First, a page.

In Glenolden, Pennsylvania there are various problems that can rear their heads, derailing the process of drafting or executing a will. Common examples include ambiguities in the language of the will, leading to conflicts and challenges. Most of these issues can be staved off through quality drafting.
The procedure of drafting and executing a will can be very simple with the average estate which has only a moderate amount of assets held in only a few locations (a couple bank accounts, a house, maybe a stock portfolio). This is also true if the decedent simply wants to give their property to a few immediate family members, without setting up a complex trust arrangement.
Nonetheless, even with "simple" wills, there are a few common stumbling blocks that often make things far more difficult down the road. Thankfully with proper will preparation, most of them are easy to avoid, with the help of a good attorney in Glenolden, Pennsylvania.
Many problems with wills can be caused by failing to follow the necessary formalities. These requirements are not very complex, but they need to be followed scrupulously. If not, the will might be found to be invalid. In almost every state, the will must be witnessed and signed by two disinterested parties, and must include a clear statement that the document is, in fact, a last will and testament.
Holographic Wills in Glenolden, Pennsylvania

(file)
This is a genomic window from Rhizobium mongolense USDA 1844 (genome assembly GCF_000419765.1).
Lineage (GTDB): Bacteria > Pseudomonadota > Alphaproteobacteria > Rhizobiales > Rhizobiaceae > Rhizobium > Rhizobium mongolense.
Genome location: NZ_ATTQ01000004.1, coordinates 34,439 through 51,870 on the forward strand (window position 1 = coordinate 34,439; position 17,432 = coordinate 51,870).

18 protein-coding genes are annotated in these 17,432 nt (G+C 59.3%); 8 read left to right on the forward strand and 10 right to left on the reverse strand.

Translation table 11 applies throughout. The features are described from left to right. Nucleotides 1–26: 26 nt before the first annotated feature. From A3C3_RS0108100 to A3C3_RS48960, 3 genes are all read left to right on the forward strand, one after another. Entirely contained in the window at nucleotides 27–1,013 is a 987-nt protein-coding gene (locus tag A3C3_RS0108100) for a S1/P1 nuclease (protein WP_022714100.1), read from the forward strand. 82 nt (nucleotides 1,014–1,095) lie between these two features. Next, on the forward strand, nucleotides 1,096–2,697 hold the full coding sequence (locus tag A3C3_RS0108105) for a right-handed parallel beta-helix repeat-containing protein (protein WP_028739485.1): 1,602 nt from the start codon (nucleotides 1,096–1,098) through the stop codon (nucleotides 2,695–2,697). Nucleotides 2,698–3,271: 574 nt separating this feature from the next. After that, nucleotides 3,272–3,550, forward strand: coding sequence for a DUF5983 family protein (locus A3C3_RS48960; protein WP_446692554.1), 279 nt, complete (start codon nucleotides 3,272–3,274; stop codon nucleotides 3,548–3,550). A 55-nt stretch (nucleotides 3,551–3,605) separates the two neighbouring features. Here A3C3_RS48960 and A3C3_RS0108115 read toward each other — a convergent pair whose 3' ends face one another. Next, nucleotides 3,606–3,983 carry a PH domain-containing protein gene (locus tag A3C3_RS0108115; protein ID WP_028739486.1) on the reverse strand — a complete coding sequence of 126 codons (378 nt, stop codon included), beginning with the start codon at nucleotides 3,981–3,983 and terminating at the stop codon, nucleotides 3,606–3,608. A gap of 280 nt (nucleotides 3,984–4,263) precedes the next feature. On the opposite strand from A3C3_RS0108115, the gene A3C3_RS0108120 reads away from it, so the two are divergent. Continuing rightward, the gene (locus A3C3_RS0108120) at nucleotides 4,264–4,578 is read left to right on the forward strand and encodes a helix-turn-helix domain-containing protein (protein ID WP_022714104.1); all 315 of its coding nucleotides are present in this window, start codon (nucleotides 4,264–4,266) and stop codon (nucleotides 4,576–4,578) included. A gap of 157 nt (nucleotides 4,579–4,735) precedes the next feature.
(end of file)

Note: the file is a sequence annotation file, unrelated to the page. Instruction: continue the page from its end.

In some states, you can make what is known as a "holographic will." This is simply a will which is handwritten, in the testator's own handwriting. They do not need to be witnessed in order to be valid.
If holographic wills are valid in your state, courts will, as with any will, have to figure out what is actually being said, and resolve ambiguities. Because holographic wills are not always written under ideal conditions, they have to be interpreted very liberally, so they can be given effect and not fail for technical reasons.
You should be aware that not all states recognize holographic wills. In such states, you can of course still handwrite your will if you want. But for the will to be legitimate, it has to be accompanied by all the formalities (including witnesses) required for any other will.
If your state allows them, a holographic will might be a good way to go in some cases. For instance, if you don't have an unusually large amount of money, and simply want to leave your assets to close family members, or even to a single person (such as a spouse), it probably wouldn't be a problem. Nonetheless, even in cases like this, it's never a bad idea to make a will with the help of a lawyer.
How Can A Glenolden, Pennsylvania Lawyer Help?
Because of the formalities that are required for most wills to be valid, it is usually a good idea to have a Glenolden, Pennsylvania attorney help you make it, or at least go over it after you have written it, to make sure there aren't any problems with it.